MoviePass Confirms Security Flaw, Reveals Credit Information

United States-based movie subscription ticketing company, MoviePass, recently confirmed a security flaw. The flaw reportedly leaked sensitive customer information, including credit card numbers.

Tech Crunch first disclosed the issue last Tuesday, August 19, 2019, following a series of correspondences with the head security researcher who found the flaw, Mossab Hussein. Hussein works at SpiderSilk, a cybersecurity firm located in Dubai.

In an interview with CNN, Hussein acknowledged the unprotected server contained millions of customer information, including MoviePass customer card numbers. Besides credit card numbers, the database also compromised other data such as user names, postal addresses, and card expiry dates.

According to Tech Crunch, some information also exposed the last four digits of credit card numbers in store. Email addresses and passwords were also compromised during the security breach as none of the data found on the server was encrypted.

About the MoviePass Credit Card

MoviePass provides its customers with its own version of cards that function like normal debit cards. Issued by Mastercard, these cards are loaded with balances customers can use to purchase movies at actual cinemas. Customers may also use the loaded amount to purchase films found on a catalogue.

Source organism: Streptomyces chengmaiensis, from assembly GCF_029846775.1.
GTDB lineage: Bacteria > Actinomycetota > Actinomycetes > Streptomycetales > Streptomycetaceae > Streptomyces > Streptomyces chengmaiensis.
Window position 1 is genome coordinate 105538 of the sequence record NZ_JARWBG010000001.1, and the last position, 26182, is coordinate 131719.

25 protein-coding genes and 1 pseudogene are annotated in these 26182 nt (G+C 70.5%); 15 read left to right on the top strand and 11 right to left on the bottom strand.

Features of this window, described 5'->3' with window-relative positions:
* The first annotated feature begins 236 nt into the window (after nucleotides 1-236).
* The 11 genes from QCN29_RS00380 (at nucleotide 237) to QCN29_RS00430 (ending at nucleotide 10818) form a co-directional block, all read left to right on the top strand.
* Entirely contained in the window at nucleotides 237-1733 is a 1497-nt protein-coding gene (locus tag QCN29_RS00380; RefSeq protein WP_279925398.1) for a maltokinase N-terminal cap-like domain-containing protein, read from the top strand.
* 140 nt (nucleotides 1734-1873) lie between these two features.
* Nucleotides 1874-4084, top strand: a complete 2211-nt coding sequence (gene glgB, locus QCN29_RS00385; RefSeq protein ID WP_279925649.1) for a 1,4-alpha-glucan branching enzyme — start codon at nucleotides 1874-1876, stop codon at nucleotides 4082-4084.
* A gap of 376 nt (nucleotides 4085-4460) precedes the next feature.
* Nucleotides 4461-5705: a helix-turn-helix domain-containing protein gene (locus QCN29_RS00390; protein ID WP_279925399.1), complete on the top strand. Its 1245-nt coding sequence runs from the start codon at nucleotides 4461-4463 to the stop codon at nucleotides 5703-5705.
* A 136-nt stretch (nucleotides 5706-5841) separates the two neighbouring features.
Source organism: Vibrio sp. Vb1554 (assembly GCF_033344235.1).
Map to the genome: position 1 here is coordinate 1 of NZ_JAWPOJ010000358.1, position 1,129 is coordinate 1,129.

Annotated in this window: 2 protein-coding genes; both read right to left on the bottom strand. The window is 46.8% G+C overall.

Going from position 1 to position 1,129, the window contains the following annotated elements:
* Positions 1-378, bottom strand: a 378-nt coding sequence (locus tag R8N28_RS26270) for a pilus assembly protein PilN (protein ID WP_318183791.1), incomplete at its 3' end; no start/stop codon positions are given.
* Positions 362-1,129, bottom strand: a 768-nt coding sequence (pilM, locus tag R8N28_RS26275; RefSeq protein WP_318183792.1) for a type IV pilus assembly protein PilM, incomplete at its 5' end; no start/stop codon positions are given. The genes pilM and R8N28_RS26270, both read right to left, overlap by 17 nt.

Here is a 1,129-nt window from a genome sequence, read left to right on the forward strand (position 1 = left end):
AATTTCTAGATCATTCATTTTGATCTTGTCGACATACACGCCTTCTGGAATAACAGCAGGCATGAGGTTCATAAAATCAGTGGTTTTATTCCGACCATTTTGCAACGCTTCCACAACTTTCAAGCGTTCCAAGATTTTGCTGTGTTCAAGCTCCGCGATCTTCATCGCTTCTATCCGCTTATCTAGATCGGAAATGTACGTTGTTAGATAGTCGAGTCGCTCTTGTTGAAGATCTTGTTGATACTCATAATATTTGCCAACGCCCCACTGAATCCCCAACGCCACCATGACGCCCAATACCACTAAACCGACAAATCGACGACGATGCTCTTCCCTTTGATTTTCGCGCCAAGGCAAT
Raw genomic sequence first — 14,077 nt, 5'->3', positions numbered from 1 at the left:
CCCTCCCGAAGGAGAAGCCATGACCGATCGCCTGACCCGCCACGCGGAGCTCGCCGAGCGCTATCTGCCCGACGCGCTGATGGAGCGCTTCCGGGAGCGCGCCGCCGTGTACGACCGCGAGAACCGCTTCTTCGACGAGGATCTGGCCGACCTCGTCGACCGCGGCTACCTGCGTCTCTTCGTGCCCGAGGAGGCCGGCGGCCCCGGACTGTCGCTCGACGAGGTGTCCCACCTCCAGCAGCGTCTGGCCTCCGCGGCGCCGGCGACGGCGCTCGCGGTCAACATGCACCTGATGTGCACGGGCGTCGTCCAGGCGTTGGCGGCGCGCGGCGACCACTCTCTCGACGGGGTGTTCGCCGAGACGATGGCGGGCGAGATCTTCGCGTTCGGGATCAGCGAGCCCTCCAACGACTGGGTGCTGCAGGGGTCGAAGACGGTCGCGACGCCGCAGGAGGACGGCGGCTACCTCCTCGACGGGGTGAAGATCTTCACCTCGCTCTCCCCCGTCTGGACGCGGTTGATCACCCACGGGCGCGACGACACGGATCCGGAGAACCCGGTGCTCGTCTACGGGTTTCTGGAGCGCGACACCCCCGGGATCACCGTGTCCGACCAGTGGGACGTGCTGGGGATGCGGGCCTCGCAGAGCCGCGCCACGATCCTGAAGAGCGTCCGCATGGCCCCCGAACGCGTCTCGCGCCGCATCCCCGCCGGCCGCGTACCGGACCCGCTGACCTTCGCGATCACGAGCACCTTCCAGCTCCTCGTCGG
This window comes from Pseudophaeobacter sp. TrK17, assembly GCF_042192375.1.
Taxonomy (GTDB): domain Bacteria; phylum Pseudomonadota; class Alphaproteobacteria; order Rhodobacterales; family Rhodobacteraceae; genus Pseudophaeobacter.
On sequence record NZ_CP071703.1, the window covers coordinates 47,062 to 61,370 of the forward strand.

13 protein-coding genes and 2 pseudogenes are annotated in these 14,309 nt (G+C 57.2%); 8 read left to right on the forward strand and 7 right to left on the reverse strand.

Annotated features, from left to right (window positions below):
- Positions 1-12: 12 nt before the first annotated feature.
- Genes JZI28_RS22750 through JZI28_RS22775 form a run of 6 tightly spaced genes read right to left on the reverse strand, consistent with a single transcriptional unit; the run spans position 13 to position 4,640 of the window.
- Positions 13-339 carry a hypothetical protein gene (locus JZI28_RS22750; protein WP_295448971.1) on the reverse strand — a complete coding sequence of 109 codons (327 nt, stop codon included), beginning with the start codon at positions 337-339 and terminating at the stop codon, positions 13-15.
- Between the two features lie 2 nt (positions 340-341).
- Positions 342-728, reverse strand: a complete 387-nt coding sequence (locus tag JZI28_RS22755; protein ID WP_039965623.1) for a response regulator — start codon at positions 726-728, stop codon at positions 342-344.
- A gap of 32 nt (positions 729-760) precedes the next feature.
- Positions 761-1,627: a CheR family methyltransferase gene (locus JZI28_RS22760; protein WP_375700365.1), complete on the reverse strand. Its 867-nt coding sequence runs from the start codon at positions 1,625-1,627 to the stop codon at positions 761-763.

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Upon discovering the leak, Hussein immediately contacted Mitch Lowe, chief executive officer of the company. However, the researcher failed to get a reply from the CEO, thereby prompting Hussein to reach out to Tech Crunch. Following Tech Crunch’s correspondence, MoviePass removed the database online, later on acknowledging that the server is safe.

Other cybersecurity researchers also spoke about the issue, including Yonathan Klijnsma and Nitish Shah.

In a statement issued by the company, MoviePass CEO said that they “take this incident seriously and is dedicated to protecting our subscribers’ information.” Once a thorough investigation has been conducted by the firm, they “will promptly notify any affected subscribers and the appropriate regulators or law enforcement,” reports The Verge.